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Royalty disputes center of musician James Taylor’s lawsuit

On Behalf of | Oct 3, 2012 | Business Torts |

When an individual or group creates an artistic work and then licenses the use of that creation to another party, royalty payments are often the form of compensation laid out in the agreement between the two entities. Royalties often form the base of an artist’s income, and many are able to retire or take a new artistic direction due to the stability of their royalty income stream. However, royalty disputes are common in Florida and elsewhere, and a recently filed lawsuit demonstrates just how lucrative royalty deals can be, and how important it is to protect one’s artistic property.

James Taylor has filed suit against his record label, Warner Bros. Records. The suit claims that the label has failed to pay Taylor royalty fees totaling around $2 million. The lawsuit, filed in late September, is one of multiple similar actions recently brought by artists such as Peter Frampton, Sister Sledge and Kenny Rogers.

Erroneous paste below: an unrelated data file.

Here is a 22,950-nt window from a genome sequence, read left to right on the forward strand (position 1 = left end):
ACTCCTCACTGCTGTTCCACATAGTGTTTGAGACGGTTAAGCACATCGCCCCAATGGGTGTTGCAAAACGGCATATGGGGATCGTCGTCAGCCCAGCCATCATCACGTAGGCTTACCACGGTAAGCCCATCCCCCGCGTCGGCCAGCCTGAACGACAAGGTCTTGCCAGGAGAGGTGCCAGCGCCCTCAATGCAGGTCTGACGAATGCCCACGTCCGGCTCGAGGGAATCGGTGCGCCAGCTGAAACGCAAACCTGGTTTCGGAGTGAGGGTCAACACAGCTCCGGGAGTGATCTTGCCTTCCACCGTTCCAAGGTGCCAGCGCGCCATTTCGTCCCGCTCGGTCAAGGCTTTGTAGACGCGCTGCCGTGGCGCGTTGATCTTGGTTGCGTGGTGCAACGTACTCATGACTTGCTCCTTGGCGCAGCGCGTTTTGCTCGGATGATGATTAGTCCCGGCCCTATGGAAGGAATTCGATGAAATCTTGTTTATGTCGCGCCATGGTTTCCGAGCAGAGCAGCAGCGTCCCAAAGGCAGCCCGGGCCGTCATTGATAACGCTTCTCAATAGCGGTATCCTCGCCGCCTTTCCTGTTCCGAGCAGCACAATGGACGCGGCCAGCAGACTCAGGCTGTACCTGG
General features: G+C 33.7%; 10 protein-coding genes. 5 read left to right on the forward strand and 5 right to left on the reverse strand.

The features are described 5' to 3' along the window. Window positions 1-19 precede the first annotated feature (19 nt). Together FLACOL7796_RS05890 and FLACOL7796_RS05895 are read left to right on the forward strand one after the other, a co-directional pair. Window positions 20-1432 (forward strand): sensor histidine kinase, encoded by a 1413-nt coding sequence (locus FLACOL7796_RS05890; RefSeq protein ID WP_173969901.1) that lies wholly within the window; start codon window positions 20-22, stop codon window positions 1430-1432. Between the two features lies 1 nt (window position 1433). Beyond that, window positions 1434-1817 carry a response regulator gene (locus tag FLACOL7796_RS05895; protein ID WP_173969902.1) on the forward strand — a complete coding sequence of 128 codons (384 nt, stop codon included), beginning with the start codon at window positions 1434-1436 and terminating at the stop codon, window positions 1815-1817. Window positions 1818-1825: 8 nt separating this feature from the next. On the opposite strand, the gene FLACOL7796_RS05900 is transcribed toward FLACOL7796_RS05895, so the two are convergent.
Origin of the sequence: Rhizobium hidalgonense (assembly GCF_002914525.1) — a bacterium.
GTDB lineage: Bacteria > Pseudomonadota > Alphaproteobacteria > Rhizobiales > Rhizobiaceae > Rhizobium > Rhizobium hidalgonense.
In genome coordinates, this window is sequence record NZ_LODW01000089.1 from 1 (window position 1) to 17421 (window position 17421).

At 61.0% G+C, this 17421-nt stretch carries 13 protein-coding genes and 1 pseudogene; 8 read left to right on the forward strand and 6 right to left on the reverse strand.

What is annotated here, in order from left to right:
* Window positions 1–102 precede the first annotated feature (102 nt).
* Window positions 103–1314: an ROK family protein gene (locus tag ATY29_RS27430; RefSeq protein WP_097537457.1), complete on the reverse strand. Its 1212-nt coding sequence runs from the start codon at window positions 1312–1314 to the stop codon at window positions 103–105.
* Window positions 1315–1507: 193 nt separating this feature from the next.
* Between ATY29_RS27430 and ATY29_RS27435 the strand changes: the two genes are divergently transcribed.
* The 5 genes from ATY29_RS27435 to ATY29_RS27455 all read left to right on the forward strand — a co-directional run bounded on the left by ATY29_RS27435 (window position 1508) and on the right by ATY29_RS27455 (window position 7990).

Taylor claims that Warner Bros. has underpaid the artist over a period of time. Taylor was with the label from early in his recording career until the late 1970s. As a part of his contract, he negotiated the right to conduct periodic audits of the accounting records related to the sale of his music. Upon examination, these audits revealed several sources of underpayment, including sales of music overseas, inclusion of songs on compilation albums, and budget releases of Taylor’s hits. Warner Bros. disputes Taylor’s claims, and asserts that the artist is not entitled to a higher royalty rate.

As this case makes its way to court, more details are likely to surface. For those Florida residents who are in the artistic or creative fields, the outcome of this case may be of special interest. Building a successful career is hard enough, but finding that your efforts are not being rewarded in the manner in which you negotiated can be stressful and financially challenging. There are far too many excellent artists who failed to properly negotiate and defend their interests, sometimes leading to royalty disputes such as this one. As this suit demonstrates, the best way to ensure that your artistic or intellectual royalty structures are adequately protected is to have a qualified professional guide you through the process and periodically audit your agreements.

Source: classichitsandoldies.com, “James Taylor Seeking Almost $2 Million in Royalty Underpayment Lawsuit,” Sept. 14, 2012